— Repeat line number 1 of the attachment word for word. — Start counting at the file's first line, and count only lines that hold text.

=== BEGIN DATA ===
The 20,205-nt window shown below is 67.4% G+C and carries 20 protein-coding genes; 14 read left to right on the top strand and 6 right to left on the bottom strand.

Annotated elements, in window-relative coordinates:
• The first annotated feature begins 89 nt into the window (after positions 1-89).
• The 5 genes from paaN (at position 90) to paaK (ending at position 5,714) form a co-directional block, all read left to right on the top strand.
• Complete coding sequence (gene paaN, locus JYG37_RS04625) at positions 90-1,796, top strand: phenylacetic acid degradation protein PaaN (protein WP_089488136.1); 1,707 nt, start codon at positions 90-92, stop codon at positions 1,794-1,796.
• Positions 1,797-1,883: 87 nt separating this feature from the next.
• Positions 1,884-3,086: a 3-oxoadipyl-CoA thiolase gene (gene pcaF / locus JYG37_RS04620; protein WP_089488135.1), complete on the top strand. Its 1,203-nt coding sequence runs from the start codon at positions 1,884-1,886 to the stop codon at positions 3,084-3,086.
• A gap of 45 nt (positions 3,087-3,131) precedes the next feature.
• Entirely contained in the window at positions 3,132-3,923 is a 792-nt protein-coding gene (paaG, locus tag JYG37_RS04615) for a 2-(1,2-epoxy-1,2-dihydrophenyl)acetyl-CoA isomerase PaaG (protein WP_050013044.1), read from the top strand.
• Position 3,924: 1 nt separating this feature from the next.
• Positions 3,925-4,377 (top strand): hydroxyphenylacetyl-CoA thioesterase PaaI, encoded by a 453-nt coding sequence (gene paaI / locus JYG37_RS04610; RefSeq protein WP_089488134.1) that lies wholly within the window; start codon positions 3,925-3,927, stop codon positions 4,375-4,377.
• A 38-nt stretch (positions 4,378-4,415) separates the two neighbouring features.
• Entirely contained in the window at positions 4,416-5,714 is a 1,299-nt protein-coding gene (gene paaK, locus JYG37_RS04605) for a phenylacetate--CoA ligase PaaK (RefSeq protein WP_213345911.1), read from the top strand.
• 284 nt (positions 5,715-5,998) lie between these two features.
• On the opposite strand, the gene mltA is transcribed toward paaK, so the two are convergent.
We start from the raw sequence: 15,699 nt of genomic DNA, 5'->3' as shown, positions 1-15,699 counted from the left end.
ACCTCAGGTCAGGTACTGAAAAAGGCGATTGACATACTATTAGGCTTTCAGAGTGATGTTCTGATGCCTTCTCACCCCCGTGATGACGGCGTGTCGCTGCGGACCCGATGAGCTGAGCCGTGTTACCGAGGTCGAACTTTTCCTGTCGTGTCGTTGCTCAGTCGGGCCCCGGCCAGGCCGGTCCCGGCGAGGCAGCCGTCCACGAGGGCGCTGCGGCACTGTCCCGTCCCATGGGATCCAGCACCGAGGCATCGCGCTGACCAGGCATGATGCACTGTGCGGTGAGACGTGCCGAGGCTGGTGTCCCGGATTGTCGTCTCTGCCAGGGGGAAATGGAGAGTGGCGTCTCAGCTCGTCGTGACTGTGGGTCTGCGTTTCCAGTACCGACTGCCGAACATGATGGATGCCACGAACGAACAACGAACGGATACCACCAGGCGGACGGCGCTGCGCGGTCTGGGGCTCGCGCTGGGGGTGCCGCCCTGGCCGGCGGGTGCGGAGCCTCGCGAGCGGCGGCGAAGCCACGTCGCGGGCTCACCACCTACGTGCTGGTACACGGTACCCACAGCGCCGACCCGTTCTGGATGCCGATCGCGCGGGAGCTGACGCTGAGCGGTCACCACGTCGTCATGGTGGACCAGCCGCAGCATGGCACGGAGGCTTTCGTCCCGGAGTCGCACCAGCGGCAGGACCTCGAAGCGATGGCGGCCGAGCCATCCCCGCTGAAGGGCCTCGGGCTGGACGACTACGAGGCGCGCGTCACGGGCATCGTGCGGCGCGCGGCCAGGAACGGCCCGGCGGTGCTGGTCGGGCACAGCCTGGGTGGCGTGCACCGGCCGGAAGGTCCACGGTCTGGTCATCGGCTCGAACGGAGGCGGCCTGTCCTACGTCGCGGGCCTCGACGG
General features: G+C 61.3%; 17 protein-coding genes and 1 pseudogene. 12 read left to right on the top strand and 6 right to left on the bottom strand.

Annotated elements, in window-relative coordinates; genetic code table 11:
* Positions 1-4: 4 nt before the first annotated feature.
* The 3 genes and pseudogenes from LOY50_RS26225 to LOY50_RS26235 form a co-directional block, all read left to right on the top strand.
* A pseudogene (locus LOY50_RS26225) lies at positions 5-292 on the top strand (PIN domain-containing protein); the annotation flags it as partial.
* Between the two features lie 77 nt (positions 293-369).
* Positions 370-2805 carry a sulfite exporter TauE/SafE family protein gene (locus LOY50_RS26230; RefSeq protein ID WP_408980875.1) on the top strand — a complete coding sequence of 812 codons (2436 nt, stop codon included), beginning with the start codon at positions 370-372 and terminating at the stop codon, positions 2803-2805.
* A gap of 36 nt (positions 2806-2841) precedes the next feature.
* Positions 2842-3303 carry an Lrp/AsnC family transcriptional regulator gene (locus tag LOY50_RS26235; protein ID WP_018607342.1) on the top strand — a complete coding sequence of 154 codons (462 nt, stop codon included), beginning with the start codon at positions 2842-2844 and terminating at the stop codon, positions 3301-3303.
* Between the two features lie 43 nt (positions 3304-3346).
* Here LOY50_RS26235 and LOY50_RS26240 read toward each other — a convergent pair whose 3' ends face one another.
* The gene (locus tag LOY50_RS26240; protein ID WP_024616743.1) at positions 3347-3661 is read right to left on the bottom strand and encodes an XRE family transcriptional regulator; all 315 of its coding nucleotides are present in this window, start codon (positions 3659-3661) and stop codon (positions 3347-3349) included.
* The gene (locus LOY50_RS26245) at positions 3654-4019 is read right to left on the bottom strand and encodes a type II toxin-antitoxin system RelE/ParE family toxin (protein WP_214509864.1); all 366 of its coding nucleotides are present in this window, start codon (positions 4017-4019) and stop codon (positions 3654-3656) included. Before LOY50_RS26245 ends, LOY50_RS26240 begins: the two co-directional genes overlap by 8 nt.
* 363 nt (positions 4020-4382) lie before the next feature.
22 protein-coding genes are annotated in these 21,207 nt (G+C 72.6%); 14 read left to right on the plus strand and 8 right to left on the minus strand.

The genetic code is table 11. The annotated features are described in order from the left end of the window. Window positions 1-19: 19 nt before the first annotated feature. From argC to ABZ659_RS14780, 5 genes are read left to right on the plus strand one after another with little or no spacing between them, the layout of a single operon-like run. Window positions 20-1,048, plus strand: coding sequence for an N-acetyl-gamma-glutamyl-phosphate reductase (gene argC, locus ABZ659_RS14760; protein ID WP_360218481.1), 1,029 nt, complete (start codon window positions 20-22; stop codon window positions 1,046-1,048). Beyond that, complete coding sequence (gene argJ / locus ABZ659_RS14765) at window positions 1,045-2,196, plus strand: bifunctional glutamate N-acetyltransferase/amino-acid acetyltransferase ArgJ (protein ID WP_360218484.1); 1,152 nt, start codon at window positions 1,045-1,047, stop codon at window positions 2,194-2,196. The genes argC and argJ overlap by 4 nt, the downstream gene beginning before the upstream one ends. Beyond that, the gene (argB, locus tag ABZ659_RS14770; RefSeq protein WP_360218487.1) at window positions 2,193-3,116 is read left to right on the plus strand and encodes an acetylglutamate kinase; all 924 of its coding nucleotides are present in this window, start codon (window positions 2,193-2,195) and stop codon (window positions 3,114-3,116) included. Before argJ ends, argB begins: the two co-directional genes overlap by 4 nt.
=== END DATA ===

The 20,205-nt window shown below is 67.4% G+C and carries 20 protein-coding genes; 14 read left to right on the top strand and 6 right to left on the bottom strand.